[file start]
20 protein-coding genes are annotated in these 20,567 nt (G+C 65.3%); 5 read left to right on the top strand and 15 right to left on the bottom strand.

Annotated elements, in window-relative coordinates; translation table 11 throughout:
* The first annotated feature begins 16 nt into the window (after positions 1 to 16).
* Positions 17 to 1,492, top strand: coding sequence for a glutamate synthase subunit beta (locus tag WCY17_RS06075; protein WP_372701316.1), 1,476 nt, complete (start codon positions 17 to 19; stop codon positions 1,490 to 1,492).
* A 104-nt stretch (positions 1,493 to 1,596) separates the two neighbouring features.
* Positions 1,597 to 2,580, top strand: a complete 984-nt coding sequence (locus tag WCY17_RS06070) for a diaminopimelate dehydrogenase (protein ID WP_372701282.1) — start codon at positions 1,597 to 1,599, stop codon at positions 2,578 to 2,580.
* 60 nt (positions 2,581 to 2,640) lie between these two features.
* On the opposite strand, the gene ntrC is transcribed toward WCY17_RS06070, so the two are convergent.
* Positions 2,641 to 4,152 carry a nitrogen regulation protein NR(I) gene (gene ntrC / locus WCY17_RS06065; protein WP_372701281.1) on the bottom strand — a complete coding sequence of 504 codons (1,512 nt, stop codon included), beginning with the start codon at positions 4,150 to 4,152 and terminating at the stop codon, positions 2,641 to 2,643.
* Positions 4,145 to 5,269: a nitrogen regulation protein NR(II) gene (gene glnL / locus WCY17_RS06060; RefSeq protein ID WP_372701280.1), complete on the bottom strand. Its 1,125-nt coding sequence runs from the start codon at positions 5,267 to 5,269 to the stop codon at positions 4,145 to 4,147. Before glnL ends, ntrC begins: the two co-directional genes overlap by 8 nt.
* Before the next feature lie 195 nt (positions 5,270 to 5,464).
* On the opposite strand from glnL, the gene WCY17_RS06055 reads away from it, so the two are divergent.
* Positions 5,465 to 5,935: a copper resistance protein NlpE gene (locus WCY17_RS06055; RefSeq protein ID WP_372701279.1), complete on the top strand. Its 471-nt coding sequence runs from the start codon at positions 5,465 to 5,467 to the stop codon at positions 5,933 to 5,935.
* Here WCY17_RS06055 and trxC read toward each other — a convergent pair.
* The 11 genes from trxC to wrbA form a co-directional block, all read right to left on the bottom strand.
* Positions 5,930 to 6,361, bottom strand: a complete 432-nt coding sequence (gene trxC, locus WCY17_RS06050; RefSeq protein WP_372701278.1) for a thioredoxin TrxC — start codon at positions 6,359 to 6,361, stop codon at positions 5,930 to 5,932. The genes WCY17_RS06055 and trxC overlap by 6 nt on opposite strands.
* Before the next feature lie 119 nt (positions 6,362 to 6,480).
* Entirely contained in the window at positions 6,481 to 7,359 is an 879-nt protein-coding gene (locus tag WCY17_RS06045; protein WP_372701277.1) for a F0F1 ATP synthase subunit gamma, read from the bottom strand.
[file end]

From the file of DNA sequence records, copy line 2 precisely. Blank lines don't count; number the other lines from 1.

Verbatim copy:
Annotated elements, in window-relative coordinates; translation table 11 throughout: